While I can agree with that sentiment on an emotional level, I realize and accept the fact that my preferences are just that, and that it would be immoral to escalate any resistance above a completely bilateral voluntary nature.
It also helps me to understand that the monolithization of our neighborhoods is a direct result of codified violence (zoning laws, licensing, permits) which disrupts the realization of consumers' preferences into a bizarre spectacle of what seemingly is perceived as the 'free market'.
Radley Balko does a wonderful job explaining the process and the unintended consequences that follow.
"...zoning officials and regulators tend to overdo the regulating, then lapse into bureaucratic coma when local businesses try to navigate their way through City Hall. For example, if you want to do something as simple as change the lettering on or repaint the sign outside your business in Old Town, you both have to apply for and pay $50 to obtain a "ladder permit," and apply for and pay $55 for a "building permit." It can take more than two weeks to get the proper permits, even if all you want to do is replace the "e" on your "Ye Olde Sandwich Shoppe" sign.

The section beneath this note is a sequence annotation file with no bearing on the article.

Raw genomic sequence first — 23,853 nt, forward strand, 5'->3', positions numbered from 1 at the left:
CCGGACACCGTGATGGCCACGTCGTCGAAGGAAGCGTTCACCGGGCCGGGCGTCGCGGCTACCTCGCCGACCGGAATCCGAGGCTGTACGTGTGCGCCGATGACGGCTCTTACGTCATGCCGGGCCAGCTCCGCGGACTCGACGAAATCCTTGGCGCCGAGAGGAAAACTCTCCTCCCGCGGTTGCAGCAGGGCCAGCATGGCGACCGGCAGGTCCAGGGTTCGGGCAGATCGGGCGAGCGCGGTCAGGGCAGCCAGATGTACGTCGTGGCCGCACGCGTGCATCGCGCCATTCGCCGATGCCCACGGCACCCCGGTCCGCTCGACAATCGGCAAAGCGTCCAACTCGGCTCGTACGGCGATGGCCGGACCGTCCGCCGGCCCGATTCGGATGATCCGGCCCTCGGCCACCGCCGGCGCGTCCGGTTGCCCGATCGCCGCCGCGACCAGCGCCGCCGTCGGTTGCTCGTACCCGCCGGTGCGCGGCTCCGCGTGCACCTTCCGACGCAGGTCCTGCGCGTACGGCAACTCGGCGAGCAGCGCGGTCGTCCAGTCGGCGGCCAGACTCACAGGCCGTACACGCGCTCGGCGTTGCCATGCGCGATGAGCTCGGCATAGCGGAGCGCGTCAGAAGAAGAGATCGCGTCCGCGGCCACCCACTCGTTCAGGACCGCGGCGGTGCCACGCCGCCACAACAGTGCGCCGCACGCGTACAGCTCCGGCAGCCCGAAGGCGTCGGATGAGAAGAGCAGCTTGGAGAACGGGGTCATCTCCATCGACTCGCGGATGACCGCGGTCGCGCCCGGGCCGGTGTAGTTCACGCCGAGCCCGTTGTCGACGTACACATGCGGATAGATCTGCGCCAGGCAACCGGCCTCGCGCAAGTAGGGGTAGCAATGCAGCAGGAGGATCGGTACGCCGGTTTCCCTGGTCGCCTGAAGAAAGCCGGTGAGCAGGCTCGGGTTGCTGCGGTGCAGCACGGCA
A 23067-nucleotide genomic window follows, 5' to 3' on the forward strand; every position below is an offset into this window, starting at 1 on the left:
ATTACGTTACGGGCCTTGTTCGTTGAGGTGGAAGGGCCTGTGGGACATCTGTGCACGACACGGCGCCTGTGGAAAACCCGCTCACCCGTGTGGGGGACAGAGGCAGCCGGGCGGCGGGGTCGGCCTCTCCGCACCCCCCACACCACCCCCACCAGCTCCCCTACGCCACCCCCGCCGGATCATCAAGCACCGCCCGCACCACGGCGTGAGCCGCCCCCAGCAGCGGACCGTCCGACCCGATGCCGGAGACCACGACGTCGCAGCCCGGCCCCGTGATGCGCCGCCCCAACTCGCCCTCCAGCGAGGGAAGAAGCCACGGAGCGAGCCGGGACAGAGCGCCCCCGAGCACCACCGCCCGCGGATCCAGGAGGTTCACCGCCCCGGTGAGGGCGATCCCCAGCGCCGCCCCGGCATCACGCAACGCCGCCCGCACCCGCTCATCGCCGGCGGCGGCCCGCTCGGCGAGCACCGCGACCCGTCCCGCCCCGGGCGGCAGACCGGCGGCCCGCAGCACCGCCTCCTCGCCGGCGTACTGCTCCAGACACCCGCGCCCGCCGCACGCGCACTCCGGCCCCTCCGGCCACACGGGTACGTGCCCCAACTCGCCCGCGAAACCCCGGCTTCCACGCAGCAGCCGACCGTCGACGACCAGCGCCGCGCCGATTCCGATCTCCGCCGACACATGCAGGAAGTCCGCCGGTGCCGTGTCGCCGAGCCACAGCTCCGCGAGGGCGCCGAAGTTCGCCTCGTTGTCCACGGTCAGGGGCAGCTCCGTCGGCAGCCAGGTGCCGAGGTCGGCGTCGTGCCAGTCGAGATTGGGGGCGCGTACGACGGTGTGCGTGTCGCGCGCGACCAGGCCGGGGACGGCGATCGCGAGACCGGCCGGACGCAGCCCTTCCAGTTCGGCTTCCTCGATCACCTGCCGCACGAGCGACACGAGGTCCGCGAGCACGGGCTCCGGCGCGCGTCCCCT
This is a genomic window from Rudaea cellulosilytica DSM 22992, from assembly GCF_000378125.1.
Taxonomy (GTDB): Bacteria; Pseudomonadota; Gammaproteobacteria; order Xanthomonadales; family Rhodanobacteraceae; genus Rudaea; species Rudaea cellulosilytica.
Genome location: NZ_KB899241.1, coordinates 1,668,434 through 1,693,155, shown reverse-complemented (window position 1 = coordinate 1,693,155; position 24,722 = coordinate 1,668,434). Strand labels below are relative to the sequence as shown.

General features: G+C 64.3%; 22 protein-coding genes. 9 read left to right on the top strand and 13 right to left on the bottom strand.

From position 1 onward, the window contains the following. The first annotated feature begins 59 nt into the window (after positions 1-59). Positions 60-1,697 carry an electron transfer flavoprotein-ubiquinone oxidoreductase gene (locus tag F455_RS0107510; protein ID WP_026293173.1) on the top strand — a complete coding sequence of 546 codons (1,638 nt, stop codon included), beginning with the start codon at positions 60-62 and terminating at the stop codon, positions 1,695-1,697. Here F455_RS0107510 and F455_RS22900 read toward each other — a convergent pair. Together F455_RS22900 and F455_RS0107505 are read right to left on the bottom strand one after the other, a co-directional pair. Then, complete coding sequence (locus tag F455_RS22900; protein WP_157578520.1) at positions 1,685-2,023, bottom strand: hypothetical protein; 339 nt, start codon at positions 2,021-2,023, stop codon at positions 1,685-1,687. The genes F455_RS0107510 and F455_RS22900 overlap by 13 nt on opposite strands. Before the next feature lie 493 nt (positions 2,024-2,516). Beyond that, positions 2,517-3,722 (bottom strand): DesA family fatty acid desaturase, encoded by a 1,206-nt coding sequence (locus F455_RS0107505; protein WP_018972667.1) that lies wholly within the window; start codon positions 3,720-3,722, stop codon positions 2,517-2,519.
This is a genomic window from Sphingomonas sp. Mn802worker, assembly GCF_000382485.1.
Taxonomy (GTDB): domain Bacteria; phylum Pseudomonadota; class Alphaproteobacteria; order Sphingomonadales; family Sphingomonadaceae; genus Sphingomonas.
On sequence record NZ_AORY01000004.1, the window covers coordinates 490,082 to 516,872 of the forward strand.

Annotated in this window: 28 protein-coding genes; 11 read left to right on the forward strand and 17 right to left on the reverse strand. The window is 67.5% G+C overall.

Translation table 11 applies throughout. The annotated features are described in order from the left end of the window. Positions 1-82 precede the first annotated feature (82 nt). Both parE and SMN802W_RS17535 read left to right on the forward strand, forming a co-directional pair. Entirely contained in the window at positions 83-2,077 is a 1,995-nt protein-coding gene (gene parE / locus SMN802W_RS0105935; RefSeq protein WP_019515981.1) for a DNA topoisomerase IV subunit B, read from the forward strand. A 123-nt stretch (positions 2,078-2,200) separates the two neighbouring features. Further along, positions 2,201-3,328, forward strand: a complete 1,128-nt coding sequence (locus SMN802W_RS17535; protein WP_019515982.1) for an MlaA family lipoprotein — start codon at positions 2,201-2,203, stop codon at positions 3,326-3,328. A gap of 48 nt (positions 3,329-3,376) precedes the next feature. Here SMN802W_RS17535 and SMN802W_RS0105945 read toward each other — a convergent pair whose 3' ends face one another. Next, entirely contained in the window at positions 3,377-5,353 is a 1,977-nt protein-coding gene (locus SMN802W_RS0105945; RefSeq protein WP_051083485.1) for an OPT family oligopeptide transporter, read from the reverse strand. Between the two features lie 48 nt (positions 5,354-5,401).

While all of this is intended to promote architectural continuity and preserve Old Town's historical charm, like most regulations it tends to promote the opposite of what city planners intended...
I guess the question is, whether one ought to need to have a lawyer on retainer in order to open a business in Old Town. And if Old Town is going to make that a requirement--intentionally or not--what effect is that going to have on the boutiques, art galleries, and antique stores that make up the very atmosphere the regulations are trying to promote?
My hunch is that Old Town's expensive, meticulous zoning laws have made it too difficult for the mom-and-pop places to do business. ...Franchise operators can often tap the resources of the parent company, particularly when it comes to accessing on-staff lawyers with experience navigating through and working with local zoning laws and business regulations.
The same people who gripe about how Wal-Mart is pushing smaller, independent places out of business tend to be the people who support onerous regulatory structures. What they tend not to understand is that regulatory burdens hit the smaller, independent places hardest, because they're the places that have the smallest amount of discretionary cash to hire lawyers or a tighter budget and, therefore, a smaller margin of error when it comes to hassles like delaying an opening because some bureaucrat determined their signage is a couple of inches out of compliance."